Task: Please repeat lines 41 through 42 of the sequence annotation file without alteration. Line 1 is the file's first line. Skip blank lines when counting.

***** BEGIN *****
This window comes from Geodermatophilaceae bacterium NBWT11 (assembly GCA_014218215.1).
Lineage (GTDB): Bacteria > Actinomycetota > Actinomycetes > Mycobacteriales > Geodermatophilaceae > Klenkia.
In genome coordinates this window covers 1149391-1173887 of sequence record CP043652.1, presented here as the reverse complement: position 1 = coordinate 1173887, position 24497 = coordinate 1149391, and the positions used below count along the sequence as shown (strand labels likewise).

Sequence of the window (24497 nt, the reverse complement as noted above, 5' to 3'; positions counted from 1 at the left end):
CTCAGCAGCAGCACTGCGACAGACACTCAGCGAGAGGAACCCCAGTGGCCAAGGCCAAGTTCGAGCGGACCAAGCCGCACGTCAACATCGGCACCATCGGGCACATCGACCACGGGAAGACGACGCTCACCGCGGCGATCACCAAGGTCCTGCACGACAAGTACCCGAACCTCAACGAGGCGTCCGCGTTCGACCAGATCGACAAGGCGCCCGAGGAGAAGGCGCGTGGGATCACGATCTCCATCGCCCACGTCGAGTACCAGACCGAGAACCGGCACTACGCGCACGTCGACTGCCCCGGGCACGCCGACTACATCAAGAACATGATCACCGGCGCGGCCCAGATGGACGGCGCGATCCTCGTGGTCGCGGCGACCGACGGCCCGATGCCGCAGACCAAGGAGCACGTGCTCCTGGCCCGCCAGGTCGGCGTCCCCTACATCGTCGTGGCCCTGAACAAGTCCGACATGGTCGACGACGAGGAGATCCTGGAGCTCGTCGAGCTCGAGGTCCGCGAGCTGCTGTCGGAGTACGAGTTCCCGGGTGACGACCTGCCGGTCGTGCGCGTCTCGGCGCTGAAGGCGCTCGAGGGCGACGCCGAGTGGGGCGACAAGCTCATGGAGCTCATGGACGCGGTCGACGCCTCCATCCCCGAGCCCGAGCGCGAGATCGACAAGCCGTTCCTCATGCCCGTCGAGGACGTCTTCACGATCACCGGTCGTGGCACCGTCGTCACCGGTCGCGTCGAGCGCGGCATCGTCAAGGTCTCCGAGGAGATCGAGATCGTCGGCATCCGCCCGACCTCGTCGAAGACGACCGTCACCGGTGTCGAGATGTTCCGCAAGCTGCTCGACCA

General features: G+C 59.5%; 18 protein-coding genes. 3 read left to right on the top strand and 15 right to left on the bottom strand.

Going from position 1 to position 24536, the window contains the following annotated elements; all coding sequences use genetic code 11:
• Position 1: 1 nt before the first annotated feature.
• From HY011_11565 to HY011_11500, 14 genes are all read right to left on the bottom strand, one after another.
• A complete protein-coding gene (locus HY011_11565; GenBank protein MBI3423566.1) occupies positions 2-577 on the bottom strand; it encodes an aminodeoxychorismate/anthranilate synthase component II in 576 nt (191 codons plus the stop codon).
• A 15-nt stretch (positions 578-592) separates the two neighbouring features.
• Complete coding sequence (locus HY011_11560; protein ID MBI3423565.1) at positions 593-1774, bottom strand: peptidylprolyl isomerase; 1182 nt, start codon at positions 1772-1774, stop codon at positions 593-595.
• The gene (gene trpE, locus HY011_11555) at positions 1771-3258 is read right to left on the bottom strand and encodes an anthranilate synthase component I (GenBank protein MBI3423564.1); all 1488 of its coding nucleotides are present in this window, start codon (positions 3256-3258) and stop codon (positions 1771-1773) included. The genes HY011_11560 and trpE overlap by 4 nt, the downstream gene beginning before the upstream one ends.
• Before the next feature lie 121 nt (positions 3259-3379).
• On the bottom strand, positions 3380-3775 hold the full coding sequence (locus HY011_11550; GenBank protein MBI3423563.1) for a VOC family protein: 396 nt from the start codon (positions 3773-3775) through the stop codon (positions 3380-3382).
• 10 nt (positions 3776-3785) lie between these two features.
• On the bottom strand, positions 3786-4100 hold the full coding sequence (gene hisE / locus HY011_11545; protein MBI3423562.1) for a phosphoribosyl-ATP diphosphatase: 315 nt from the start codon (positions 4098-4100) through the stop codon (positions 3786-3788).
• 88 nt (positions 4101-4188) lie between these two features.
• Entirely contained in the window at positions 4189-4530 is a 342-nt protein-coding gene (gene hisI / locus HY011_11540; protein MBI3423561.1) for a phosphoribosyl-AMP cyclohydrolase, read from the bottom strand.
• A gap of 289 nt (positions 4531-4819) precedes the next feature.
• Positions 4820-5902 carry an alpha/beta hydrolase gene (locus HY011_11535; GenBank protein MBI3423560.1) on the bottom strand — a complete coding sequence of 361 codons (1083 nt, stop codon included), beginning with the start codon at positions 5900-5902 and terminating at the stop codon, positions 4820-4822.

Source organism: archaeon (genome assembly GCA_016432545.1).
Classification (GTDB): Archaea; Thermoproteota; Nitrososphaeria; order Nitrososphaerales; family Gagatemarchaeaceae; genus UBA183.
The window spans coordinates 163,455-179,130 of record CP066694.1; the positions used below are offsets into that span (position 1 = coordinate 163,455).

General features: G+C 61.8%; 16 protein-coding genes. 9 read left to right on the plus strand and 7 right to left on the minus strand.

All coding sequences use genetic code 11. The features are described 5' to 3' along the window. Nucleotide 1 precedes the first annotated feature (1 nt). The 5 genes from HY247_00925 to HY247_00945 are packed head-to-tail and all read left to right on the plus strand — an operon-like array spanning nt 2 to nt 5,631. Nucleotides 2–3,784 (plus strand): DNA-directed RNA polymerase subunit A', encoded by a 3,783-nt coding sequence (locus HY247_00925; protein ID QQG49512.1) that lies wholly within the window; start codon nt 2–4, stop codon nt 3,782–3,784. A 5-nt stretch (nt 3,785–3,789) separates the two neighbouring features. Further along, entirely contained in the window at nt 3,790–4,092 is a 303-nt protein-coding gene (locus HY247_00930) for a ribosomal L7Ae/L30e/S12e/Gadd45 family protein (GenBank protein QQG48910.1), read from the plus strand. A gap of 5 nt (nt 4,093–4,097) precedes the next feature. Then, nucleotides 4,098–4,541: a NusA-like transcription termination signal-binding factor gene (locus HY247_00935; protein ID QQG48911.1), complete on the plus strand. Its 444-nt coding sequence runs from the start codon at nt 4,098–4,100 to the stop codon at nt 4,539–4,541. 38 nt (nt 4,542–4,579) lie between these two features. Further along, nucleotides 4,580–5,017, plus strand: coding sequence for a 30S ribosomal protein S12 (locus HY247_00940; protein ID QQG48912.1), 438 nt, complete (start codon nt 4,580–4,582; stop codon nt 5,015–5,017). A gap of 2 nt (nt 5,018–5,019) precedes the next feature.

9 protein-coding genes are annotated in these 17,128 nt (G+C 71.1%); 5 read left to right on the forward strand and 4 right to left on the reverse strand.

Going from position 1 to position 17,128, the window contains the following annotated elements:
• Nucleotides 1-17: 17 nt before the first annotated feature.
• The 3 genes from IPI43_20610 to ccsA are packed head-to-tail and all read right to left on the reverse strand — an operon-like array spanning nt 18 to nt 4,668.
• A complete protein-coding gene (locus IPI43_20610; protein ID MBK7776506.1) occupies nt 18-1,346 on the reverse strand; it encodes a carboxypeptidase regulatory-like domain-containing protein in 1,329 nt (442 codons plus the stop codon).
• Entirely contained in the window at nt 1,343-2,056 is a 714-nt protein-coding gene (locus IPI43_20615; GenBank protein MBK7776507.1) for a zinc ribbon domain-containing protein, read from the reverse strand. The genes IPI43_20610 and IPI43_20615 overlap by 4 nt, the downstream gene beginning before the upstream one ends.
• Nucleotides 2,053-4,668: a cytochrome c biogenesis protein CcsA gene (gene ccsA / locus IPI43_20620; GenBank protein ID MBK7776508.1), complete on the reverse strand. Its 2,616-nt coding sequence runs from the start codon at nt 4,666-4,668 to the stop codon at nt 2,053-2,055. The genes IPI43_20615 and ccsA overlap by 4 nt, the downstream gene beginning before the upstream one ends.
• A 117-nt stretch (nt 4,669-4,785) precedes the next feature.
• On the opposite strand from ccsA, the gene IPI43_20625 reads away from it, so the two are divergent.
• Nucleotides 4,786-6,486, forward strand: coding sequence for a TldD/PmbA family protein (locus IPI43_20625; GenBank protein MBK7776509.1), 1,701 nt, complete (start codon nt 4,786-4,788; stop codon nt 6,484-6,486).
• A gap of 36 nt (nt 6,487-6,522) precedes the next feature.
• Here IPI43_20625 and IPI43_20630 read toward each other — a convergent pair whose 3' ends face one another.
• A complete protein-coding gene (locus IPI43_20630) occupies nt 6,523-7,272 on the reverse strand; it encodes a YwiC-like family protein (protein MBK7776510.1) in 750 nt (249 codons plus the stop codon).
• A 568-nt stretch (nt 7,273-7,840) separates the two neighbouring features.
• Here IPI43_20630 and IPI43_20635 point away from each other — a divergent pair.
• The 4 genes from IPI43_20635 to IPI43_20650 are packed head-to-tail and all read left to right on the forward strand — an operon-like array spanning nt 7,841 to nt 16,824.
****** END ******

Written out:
• Here IPI43_20630 and IPI43_20635 point away from each other — a divergent pair.
• The 4 genes from IPI43_20635 to IPI43_20650 are packed head-to-tail and all read left to right on the forward strand — an operon-like array spanning nt 7,841 to nt 16,824.